In April 2012 the EEOC issued guidance on the use of an applicant’s criminal history in making hiring decisions. This guidance has been followed by a rush of “Ban the Box” or “Fair Chance” legislation across the nation. These state and municipal laws prohibit employers from inquiring into a job candidate’s criminal history during interviews and even on a job application. Proponents argue that early questions about an applicant’s criminal history have a disproportionate adverse impact on minorities and limit their ability to get jobs. Critics, on the other hand, point to social science research suggesting that these laws actually increase the racial gap in hiring because, without having any way to distinguish individuals who have committed crimes from those who are crime-free, employers tend to fall back on racial stereotypes and choose to not consider applicants with ethnic-sounding names.1
These laws take many forms and do not ban employers from conducting criminal background checks altogether. Most simply delay the criminal background check until later in the hiring process. As of October 1, 2016, a total of 9 states and numerous cities have enacted Ban the Box legislation applying to private employers, including: Connecticut (2016), Hawaii (1998), Illinois (2014), Massachusetts (2010), Minnesota (2013), New Jersey (2014), Oregon (2015), Rhode Island (2013), and Vermont (2016, 2015), the District of Columbia (2014), Austin, TX (2016), Baltimore MD (2014), Buffalo, NY (2013), Chicago, Il (2015), Columbia, MO (2014), Montgomery County, MD (2015), New York City (2015), Philadelphia, PA (2016), Portland, OR (2016), Prince George’s County, MD (2015), Rochester, NY (2014), San Francisco, CA (2014), and Seattle, WA (2013). Moreover, a total of 23 states and over 100 cities and counties have enacted Ban the Box legislation that applies to public employers.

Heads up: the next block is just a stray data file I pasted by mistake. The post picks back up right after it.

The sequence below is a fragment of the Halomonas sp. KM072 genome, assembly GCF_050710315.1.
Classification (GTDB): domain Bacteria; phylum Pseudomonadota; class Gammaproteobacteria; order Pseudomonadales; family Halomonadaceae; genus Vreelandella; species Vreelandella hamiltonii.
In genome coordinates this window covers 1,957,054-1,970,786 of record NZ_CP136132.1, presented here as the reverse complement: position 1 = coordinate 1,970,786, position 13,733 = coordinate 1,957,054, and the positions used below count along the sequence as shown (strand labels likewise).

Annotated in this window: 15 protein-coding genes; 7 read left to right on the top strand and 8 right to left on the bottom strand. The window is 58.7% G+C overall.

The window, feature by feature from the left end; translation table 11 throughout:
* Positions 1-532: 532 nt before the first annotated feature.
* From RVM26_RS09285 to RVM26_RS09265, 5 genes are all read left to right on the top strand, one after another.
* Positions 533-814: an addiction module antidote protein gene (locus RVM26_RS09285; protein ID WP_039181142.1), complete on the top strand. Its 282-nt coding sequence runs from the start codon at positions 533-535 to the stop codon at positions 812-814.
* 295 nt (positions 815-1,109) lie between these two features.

Just as an example, New Jersey’s Ban the Box legislation went into effect on March 1, 2015, and prohibits private and public employers of 15 or more employees from asking about an applicant’s criminal history on the initial job application. The law also makes it illegal for employers to publish advertisements stating the employer will not consider applicants who have been arrested or convicted of a crime.
Hawaii’s law goes even further, allowing employers to deny employment only if the conviction occurred within the past ten years and bears a rational relationship to the specific job duties of the position sought. Similarly, employers in the District of Columbia with 10 or more employees may only withdraw conditional offers of employment based on criminal history for a legitimate business reason.
Employers in Ban the Box states, cities, and counties should review and revise their job advertisements, initial job applications, and hiring practices to ensure compliance with the law. But, because this is a growing trend, all employers would be wise to carefully monitor the law in the jurisdictions in which they operate.
For the latest information on this trend, or for help complying with the law where you operate, please give BurnsBarton attorney Katya Lancero a call at 602.753.4509 or by email at Katya@burnsbarton.com.
1. [‘Ban The Box’ Laws, Do They Help Job Applicants With Criminal Histories? NPR, July 19, 2016, available at http://www.npr.org/2016/07/19/486571633/are-ban-the-box-laws-helping-job-applicants-with-criminal-histories.